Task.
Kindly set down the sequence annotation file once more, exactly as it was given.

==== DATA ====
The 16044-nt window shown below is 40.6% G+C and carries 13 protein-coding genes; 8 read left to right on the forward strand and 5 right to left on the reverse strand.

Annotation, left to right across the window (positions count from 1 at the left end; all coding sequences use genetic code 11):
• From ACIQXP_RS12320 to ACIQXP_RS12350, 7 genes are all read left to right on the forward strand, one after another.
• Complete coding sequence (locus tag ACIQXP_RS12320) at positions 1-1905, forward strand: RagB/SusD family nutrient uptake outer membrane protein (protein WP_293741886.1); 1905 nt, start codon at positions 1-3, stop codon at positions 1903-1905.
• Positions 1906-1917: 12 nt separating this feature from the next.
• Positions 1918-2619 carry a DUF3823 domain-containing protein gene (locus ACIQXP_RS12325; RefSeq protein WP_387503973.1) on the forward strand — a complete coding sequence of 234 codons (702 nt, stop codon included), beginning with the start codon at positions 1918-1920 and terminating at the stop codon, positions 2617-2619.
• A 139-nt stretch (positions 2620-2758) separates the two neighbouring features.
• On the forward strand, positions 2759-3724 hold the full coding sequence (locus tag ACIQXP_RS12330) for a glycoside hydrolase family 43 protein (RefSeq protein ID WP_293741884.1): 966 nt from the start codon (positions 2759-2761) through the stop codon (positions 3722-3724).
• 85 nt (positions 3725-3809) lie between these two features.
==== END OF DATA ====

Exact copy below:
The 16044-nt window shown below is 40.6% G+C and carries 13 protein-coding genes; 8 read left to right on the forward strand and 5 right to left on the reverse strand.

Annotation, left to right across the window (positions count from 1 at the left end; all coding sequences use genetic code 11):
• From ACIQXP_RS12320 to ACIQXP_RS12350, 7 genes are all read left to right on the forward strand, one after another.
• Complete coding sequence (locus tag ACIQXP_RS12320) at positions 1-1905, forward strand: RagB/SusD family nutrient uptake outer membrane protein (protein WP_293741886.1); 1905 nt, start codon at positions 1-3, stop codon at positions 1903-1905.
• Positions 1906-1917: 12 nt separating this feature from the next.
• Positions 1918-2619 carry a DUF3823 domain-containing protein gene (locus ACIQXP_RS12325; RefSeq protein WP_387503973.1) on the forward strand — a complete coding sequence of 234 codons (702 nt, stop codon included), beginning with the start codon at positions 1918-1920 and terminating at the stop codon, positions 2617-2619.
• A 139-nt stretch (positions 2620-2758) separates the two neighbouring features.
• On the forward strand, positions 2759-3724 hold the full coding sequence (locus tag ACIQXP_RS12330) for a glycoside hydrolase family 43 protein (RefSeq protein ID WP_293741884.1): 966 nt from the start codon (positions 2759-2761) through the stop codon (positions 3722-3724).
• 85 nt (positions 3725-3809) lie between these two features.